Co-operative Urban Breastfeeding:
What is outsourcing milk to some, is a cross-nursing village to others

by Jeninne Lee-St. John
TIME Magazine, Thursday, Apr. 19, 2007

They say breast milk is the perfect food for baby's mind and body.

Studies show that children who nurse may be healthier and happier and, if they breast-feed for
longer than seven months, have a higher IQ. Equally important, many believe, is the intense
bond that develops between mother and child  Which is one reason most American moms don't
want to share the experience with anyone else.

Yet wet-nursing (hiring a woman to breast-feed your baby), which most of the Western world
abandoned in the 19th century, is making a minor comeback among young moms. So is
cross-nursing, in which mothers breast-feed one another's babies.  Both reflect several cultural
trends: more U.S. babies--upwards of 70%--are breast-fed than at any time in at least 50 years,
more women work outside the home, and more young women undergo breast surgery.

Advocates argue that milk sharing lets women be good moms while fulfilling other goals. Says
Natalia Chang, 29, who has cross-nursed with her San Jose, Calif., neighbor: Breast milk is "a
communal commodity around here."

Not everyone is comfortable with this freewheeling baby feeding. Milk banks, which sell bottled
breast milk, already make some people squirm; the idea of physically breast-feeding a child not
your own evokes even deeper taboos. Rhonda Shaw, a sociologist who studies shared nursing in
New Zealand, where the trend is also up, says many confuse "adult meanings of eroticism with
breast feeding ...

Sometimes people associate a woman breast-feeding another woman's baby with pedophilia."
Even the pro-nursing group La Leche League has concerns about milk sharing because, in
addition to helpful immunities and antibodies, viruses can be passed through breast milk.

But women who share milk say it's good for babies and moms. Lorna Medina, 30, who stayed
home in Tucson, Ariz., after the birth of her child, also nursed the infant of her working sister for
a year.  Medina says it created a unique bond with her niece, a preemie who needed breast milk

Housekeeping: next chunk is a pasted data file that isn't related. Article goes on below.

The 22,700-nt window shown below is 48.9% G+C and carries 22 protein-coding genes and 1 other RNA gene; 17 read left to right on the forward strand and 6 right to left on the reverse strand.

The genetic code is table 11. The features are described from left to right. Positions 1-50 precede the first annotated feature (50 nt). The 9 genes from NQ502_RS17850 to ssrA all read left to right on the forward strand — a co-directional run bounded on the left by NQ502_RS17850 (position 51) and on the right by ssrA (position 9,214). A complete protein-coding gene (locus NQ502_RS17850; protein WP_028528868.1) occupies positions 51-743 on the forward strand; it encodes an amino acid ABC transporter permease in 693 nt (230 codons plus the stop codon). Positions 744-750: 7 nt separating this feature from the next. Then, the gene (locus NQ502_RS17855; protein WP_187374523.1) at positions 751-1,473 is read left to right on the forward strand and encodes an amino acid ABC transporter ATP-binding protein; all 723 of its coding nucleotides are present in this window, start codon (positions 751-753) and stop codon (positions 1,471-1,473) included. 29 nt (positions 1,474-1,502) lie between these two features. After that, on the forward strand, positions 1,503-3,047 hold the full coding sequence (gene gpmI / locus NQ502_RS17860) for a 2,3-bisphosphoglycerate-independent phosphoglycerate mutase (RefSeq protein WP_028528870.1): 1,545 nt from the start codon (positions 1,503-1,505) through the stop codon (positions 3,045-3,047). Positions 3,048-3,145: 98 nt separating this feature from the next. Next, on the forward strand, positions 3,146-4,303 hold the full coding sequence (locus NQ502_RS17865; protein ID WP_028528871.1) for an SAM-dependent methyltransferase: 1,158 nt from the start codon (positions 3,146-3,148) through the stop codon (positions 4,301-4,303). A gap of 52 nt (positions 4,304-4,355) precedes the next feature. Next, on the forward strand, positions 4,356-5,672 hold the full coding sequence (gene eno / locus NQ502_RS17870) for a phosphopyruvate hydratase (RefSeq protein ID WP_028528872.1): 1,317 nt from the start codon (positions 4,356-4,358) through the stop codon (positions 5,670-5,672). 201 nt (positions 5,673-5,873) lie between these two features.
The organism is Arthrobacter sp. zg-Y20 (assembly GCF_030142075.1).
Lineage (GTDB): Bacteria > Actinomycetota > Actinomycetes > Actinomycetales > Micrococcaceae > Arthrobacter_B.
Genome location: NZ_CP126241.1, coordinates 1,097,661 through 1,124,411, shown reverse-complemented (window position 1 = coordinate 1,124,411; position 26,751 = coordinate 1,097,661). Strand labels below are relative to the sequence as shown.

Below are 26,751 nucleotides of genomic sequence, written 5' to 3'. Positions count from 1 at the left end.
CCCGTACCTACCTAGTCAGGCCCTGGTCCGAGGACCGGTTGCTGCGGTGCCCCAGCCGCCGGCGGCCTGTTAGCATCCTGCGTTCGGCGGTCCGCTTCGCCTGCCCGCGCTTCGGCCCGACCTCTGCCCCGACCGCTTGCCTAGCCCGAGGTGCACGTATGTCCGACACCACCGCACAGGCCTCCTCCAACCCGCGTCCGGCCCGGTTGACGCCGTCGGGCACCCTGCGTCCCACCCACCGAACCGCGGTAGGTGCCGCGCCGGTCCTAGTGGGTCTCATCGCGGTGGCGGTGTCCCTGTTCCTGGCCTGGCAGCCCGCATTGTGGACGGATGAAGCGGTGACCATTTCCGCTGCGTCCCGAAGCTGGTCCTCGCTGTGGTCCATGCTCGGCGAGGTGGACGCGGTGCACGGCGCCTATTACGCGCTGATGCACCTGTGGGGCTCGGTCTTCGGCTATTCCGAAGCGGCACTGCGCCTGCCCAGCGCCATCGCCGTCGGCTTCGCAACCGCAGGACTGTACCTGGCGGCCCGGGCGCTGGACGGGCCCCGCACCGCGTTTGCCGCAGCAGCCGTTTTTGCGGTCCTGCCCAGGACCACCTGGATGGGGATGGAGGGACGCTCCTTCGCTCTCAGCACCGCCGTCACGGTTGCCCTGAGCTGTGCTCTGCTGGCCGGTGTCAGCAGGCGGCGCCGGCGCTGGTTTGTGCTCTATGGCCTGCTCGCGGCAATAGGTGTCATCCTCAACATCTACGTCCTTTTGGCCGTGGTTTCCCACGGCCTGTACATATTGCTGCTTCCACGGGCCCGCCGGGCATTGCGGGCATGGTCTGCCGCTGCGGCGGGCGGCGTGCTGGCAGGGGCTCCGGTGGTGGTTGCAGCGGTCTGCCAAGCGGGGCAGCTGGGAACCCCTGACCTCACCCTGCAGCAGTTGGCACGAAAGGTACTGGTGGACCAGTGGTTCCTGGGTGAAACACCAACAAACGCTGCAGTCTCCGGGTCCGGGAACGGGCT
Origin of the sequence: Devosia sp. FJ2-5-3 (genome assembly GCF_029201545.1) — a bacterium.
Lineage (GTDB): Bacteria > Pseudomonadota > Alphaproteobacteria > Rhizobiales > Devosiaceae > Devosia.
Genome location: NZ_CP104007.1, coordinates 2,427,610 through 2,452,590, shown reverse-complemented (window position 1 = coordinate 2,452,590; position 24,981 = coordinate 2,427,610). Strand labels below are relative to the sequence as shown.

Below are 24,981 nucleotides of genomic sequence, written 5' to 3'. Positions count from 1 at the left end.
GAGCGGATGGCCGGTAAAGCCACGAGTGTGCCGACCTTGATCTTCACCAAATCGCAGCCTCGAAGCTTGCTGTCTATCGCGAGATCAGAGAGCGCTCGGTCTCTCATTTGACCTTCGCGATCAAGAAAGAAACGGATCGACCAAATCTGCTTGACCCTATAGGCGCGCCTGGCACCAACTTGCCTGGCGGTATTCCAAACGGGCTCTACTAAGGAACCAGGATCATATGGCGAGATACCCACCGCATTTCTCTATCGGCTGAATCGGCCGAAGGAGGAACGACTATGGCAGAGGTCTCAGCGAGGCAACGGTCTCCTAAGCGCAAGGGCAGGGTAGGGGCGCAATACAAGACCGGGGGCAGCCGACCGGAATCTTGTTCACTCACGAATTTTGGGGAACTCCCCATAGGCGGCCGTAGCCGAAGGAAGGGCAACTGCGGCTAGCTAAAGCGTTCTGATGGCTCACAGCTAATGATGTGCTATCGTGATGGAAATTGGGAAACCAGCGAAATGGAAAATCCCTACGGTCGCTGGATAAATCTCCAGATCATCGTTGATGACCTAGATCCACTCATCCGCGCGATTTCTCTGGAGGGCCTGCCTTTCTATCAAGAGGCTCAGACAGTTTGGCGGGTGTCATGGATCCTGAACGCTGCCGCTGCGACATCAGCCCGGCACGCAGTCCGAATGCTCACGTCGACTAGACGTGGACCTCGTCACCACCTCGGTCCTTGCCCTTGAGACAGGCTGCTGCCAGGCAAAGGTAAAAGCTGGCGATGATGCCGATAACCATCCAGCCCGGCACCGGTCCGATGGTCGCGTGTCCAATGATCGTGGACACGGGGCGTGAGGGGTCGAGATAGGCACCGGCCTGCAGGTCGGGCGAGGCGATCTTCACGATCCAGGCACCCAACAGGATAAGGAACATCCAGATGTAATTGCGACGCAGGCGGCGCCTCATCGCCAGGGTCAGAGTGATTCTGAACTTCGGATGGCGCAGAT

to grow. Chang says cross-nursing brought her closer to her neighbor.  "It takes female
friendship to another level. You're trusting another person to nurture your child," she says. And
she adds that since she and her husband don't live near family, "it's also a way of building that
village or community that a lot of us crave."

Even if you accept that cross-nursing is for the collective good, wet nurses magnify the
discomfort that many people already feel about the wealthy employing less advantaged women to
do domestic duties. That's why the few women who hire wet nurses--mostly because they have
adopted, have had breast implants or reductions or have high-powered careers--keep it a secret,
for fear of being judged bad mothers.

Still, Robert Feinstock, who owns a Los Angeles--based agency
that supplies wet nurses nationwide, says demand has steadily risen in the past four years, even
though the standard fee of $1,000 a week is more than the average nanny gets.  Brenda (whose
last name is withheld to protect her clients' privacy),  42, has wet-nursed 10 babies in the past
seven years partly to help send her own two kids to college. She has mulled over the social
implications of her work--because she's black and eight of the families she has worked for are
white.  "A friend asked me, Don't you feel like you're the mammy?" she recalls. But she finds her
job fulfilling, and sometimes amusing. "If you're someplace with the family and the baby starts to
pull at your blouse or put his hand in your bra, that can be embarrassing," she says, laughing. - -

"Unfortunately, the role of obstetrics has never been to help women give birth. There is a big difference
between the medical discipline we call "obstetrics" and something completely different, the art of
midwifery. If we want to find safe alternatives to obstetrics, we must rediscover midwifery. To rediscover
midwifery is the same as giving childbirth back to women. And imagine the future if surgical teams were at
the service of the women and the midwives, instead of controlling them."
- Michel Odent, MD, French Obstetrician, 2006.